Lawsuit Accuses Omaha Plant Of Not Paying Proper Wages

The former boiler room operator's lawsuit says he was shorted by 2.5 hours of pay a week — and so are most others who work at the plant.

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OMAHA, Neb. (AP) — A former Greater Omaha Packing Co. boiler room operator is suing the meatpacking company, saying he wasn't paid for the half-hour lunch breaks he was never allowed to take.

Frederick Baglio, who worked for Greater Omaha Packing for six years, is seeking class-action status for the lawsuit, saying the company routinely clocks out workers for breaks they haven't taken and fails to pay them for time worked in violation of federal fair labor standards.

Company attorney Mark Theisen "categorically denies" the allegations, and said Baglio never complained during his employment that he wasn't allowed breaks or that he was not paid all he was owed.

"We have a long history of treating our 1,000-plus team members with respect," Theisen said in an email. "In return for their dedication and hard work, we pay a fair wage, we provide good benefits for them and their families, and we provide a safe workplace."

Baglio's lawsuit says he was shorted by 2.5 hours of pay a week — and so are most others who work at the plant.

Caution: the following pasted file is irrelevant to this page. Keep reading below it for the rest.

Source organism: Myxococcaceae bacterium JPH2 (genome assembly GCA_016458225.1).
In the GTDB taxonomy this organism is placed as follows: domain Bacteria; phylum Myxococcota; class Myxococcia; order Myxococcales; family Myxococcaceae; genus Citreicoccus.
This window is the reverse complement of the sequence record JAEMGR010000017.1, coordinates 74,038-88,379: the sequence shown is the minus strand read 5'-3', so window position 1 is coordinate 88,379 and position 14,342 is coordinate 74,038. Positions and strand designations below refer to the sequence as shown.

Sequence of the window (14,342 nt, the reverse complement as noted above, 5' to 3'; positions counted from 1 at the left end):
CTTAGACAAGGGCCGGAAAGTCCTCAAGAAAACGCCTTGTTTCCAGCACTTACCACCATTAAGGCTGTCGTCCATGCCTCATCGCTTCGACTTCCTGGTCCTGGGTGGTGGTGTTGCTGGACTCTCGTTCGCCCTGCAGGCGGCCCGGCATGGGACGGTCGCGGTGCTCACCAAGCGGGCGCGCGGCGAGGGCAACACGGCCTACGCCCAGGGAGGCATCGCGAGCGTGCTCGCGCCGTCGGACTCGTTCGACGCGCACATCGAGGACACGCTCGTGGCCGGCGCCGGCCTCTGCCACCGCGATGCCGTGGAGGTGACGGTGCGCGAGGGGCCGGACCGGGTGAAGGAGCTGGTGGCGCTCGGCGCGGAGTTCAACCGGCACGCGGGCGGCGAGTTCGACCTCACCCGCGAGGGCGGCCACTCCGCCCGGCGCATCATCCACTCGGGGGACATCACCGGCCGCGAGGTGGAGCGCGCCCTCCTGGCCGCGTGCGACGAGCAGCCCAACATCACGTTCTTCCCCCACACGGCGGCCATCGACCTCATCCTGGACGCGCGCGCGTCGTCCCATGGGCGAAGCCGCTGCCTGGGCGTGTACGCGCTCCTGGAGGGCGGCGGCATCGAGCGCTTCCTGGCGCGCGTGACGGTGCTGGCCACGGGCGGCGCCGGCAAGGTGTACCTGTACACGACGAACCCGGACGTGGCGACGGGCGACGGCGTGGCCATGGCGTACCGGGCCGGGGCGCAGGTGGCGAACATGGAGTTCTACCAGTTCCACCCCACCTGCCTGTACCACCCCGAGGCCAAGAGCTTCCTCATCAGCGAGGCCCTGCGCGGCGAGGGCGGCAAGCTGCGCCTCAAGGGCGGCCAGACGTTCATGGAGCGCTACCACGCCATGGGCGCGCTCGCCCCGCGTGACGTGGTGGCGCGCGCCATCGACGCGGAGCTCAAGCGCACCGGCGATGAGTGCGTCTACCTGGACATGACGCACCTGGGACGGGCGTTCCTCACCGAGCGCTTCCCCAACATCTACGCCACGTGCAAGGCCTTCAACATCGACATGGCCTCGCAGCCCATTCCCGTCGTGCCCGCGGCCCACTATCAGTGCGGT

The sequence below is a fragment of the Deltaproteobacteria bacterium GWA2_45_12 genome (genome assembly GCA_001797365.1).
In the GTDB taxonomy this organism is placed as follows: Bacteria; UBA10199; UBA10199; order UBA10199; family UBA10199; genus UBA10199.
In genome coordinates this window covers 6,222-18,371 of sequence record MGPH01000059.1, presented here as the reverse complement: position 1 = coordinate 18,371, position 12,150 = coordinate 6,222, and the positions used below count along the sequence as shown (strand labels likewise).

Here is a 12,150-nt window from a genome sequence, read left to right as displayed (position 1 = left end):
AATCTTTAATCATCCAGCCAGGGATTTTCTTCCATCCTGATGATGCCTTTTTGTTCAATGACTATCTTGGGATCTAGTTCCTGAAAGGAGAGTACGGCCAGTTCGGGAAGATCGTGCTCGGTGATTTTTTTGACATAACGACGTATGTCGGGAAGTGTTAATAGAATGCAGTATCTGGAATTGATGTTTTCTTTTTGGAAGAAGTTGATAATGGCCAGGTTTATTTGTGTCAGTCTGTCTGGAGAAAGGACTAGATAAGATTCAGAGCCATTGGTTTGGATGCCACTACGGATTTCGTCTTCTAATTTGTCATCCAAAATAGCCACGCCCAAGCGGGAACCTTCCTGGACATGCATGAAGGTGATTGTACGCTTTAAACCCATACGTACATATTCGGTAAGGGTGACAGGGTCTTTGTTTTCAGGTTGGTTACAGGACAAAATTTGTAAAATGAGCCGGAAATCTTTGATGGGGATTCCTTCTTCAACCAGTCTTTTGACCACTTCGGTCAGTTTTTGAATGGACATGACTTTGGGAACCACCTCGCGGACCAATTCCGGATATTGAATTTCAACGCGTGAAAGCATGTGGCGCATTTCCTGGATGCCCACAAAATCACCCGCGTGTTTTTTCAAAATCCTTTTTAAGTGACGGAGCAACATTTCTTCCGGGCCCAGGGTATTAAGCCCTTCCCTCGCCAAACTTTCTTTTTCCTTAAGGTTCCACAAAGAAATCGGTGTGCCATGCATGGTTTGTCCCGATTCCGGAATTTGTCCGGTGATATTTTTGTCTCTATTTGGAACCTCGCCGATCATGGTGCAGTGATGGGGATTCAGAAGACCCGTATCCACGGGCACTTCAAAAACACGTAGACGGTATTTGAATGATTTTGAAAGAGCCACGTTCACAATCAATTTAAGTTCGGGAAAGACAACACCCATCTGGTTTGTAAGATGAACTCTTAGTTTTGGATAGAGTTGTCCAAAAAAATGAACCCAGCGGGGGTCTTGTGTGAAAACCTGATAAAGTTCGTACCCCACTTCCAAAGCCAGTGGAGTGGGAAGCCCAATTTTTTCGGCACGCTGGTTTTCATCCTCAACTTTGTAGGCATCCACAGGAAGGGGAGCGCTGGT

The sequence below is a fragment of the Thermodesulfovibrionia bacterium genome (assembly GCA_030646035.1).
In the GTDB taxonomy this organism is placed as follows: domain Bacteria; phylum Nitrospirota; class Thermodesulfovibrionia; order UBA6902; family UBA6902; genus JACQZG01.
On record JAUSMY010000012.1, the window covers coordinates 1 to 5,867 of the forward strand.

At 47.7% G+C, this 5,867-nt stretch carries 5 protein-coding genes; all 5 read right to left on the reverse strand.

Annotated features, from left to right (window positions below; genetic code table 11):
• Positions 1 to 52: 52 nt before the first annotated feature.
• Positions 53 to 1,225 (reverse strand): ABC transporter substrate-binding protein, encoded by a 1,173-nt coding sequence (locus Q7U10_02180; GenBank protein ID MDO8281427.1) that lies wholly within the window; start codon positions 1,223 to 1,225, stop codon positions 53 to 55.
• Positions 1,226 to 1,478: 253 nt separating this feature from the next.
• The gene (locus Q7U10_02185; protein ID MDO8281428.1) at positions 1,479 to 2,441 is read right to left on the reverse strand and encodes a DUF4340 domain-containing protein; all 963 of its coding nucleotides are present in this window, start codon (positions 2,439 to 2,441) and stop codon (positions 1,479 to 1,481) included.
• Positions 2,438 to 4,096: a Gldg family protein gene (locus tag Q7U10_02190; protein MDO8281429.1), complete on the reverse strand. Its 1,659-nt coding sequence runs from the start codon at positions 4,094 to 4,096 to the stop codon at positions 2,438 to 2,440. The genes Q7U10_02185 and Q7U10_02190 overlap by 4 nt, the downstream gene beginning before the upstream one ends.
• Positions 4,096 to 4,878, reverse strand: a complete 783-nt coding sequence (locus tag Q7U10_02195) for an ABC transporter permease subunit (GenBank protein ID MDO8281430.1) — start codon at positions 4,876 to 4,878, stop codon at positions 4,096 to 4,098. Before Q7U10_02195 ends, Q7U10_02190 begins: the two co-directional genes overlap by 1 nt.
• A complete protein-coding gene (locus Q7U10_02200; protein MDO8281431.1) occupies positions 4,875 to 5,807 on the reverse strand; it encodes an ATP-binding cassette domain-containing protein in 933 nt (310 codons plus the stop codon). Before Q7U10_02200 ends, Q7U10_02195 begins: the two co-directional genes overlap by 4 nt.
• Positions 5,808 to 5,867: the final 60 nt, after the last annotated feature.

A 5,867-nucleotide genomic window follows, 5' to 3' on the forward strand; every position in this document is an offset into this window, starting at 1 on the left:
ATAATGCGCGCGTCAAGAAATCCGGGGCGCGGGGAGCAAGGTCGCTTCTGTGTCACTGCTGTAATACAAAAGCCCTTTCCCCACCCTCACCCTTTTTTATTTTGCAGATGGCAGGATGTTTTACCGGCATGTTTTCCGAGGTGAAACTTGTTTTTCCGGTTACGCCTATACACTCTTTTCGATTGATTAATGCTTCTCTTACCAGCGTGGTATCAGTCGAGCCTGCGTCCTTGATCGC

"Omaha Packing knows or has shown reckless disregard for the requirements of the (Fair Labor Standards Act) and Department of Labor regulations," the lawsuit said.

Baglio normally worked more than 50 hours a week without breaks, because as long as the boilers were running, he was not permitted to leave the boiler room or otherwise take breaks, the lawsuit said.

He is seeking a jury trial and asking for unpaid wages plus interest dating back three years, legal costs and any other damages allowed by law. A judge will decide whether the lawsuit should proceed as a class action.

Baglio's attorney declined to comment on the lawsuit or whether any other Greater Omaha employees had expressed an interest in joining the lawsuit.

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